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Page Content: William H. Kinard
Page Construction: Thomas
In order to develop efficient and reliable spacecraft, scientists need to eliminate those uncertainties in the space environment definition which adversely affect spacecraft operations and cost. In addition, existing radiation models should incorporate new flight data and new models should be generated as needed for advanced spacecraft design.
New data from science missions exist that increase the understanding of the space environment and it should be used to update and expand existing models and create new models. Models need to accurately reflect: the effects of transient belts due to solar storms, atmosphere modulation, and trapped heavy ions; the neutron environment induced in spacecraft; and the LDEF data on the iron component of solar energetic particles. In addition, new data on proton flux and directionality from LDEF indicates that the present AP8 model is inadequate.
In conjuction with a requirement for models, there exists a need for other analysis tools. There is an increased reliance on radiation analyses in spacecraft design in order to assess both risk and cost. Designers needs to be able to address a variety of important radiation effects: dose (which can range from 20 to 30 rad/year), single-event effects (which affect microelectronics), displacement damage and sensor noise. Overall, the analysis determines the amount of redundancy, and hence cost, of the spacecraft. For example, single-event upsets in microelectronics are a serious concern and it is important to determine the amount of shielding necessary to protect components. If a component is used in a data collecting processing unit with large memory, redundancy might not be a large consideration because the data will indicate if a single-event upset occurs. In contrast, the flight controls require more redundacy in order to keep the spacecraft operating properly.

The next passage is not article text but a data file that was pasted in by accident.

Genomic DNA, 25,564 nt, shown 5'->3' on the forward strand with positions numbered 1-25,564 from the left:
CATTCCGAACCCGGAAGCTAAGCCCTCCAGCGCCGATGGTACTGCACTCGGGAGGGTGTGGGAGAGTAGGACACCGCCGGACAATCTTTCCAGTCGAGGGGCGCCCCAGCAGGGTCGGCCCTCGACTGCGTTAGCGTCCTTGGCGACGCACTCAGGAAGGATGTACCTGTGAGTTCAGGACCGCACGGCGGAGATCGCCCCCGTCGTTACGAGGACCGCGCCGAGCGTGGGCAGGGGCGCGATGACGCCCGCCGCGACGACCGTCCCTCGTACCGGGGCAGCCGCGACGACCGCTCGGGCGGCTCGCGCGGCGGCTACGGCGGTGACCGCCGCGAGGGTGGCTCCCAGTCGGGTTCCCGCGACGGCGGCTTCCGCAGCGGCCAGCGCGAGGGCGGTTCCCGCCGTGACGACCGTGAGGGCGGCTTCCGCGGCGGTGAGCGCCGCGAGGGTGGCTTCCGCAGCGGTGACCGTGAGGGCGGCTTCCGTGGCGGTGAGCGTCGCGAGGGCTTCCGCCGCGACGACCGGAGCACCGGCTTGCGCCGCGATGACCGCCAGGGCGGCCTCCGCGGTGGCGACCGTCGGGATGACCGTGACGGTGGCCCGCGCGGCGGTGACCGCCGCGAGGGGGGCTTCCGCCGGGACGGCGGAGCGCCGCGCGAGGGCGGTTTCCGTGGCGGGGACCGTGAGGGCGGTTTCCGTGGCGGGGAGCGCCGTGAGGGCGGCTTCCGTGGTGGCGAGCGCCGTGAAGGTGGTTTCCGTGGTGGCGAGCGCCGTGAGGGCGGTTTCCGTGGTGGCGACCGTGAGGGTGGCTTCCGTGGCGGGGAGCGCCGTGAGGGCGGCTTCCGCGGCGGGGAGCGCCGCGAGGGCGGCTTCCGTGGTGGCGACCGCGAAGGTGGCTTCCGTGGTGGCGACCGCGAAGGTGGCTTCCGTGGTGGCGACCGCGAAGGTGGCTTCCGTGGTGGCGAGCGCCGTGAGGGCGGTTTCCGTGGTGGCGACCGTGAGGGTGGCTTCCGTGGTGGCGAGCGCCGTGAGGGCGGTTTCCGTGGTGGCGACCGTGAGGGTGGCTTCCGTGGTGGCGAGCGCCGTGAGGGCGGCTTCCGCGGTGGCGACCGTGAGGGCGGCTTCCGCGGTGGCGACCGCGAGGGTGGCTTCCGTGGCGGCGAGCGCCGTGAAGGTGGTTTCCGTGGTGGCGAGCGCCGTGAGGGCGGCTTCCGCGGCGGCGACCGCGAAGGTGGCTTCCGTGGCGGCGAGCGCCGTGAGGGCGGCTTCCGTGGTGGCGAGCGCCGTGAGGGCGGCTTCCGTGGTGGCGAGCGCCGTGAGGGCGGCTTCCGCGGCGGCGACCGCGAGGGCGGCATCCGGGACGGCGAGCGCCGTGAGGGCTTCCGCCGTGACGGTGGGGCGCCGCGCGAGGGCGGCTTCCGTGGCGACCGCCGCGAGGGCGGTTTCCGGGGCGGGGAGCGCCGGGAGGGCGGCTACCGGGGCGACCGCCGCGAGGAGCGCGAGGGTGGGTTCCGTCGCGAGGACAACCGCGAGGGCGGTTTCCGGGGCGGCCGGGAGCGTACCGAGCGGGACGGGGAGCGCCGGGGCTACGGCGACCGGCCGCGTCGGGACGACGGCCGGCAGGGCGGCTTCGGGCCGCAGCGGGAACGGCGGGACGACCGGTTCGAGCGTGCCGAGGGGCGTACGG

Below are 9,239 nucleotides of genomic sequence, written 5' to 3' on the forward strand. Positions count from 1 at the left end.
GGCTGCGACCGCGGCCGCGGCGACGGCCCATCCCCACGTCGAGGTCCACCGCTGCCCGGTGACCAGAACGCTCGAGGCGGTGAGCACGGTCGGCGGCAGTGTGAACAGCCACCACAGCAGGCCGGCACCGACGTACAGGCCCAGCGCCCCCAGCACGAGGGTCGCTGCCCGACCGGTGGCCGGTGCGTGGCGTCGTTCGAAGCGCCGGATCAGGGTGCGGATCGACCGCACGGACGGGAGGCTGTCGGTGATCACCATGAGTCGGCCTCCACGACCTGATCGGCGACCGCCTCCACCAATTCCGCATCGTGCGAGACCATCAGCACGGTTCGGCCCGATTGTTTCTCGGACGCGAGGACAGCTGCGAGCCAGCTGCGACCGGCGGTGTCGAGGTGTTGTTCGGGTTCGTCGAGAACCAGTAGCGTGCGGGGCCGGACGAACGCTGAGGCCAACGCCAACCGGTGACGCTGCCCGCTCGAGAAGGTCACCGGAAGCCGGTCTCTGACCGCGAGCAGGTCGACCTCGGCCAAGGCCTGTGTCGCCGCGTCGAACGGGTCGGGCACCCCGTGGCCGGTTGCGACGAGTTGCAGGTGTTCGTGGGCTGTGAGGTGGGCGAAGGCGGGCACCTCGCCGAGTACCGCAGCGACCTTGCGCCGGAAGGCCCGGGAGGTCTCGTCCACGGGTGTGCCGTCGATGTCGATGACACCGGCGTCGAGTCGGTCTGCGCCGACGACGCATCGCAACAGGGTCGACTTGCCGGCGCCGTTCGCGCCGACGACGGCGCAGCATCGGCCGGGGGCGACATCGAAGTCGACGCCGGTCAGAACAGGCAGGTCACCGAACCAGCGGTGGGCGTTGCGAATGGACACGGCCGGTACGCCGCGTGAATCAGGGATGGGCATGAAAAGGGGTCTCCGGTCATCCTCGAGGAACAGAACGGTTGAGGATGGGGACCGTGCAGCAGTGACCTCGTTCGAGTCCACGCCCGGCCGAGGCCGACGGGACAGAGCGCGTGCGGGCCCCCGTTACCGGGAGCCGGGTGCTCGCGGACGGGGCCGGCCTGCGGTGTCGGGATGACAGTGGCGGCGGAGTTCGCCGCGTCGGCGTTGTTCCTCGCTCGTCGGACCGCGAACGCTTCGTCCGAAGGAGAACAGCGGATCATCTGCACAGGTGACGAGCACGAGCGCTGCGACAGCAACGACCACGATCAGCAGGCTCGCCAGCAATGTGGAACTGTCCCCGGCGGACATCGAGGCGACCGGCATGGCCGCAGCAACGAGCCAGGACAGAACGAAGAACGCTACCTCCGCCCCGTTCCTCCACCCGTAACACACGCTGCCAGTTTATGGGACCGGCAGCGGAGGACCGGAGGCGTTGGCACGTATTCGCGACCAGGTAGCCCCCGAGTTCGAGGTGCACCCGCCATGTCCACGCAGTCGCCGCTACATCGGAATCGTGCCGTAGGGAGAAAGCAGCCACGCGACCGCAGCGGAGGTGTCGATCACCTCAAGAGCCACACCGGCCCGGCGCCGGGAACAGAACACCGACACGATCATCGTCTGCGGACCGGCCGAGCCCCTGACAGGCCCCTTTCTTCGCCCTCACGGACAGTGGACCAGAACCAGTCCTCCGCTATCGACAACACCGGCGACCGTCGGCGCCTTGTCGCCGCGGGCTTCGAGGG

A low level, standardized tool needs to be developed in order to get quick solutions to radiation problems. Such a tool not only will save cost but could also be available to students which will help train the next generation of spacecraft engineers. For a more thorough examination and analysis, high fidelity tools need to be developed to perform a variety of radiation analyses: radiation effects predictions and design requirements, design trades and verification, functional impacts, system reliability assessments, and radiation testing requirements. Radiation effects prediction methods, computer codes and tools to assess SEUs in microelectronics are needed along with the incorporation of the latest methods for LET spectra predictions.
Communication cycle time for vital information is another area for potential increased efficiency. Generally, radiation specialists have rapid access to the latest radiation environment/effects data, models and analysis codes. The expertise of these specialists should be made readily available to spacecraft designers.
In addition to the needs for design and support tools, physical parts for the manufacture of spacecraft are less available due to the decrease in DoD development of radiation hardened parts and greater reliance on unhardened commercial parts, and some offshore fabrication, for space applications. Also, ground-based radiation test facilities are becoming oversubscribed. Designers need component parts with low radiation susceptibility and ground test facilities to verify radiation tolerance. The following committtees are addressing issues relating to parts selection, test procedures and tests facilities: NASA Integrating Radiation Hardness Design Assurance Working Group, NASA Parts Steering Committee, and NASA/DoD Facilities Committee for Radiation Testing.
Below are some recommendations to lead to more reliable and cost-effective spacecraft programs:
- Include data from non-U.S. missions: Russian, ESA, and NASDA.
- Utilize existing non-U.S. models to augment present models.
- Archive flight data which is relevant to design applications for both short and long term usage.
- Assure timely release of models to the users - spacecraft designers and engineers.
- Develop radiation effects prediction methods including LET spectra prediction in order to expand knowledge of the SEU problem.
- Develop computer codes suitable for radiation assessments.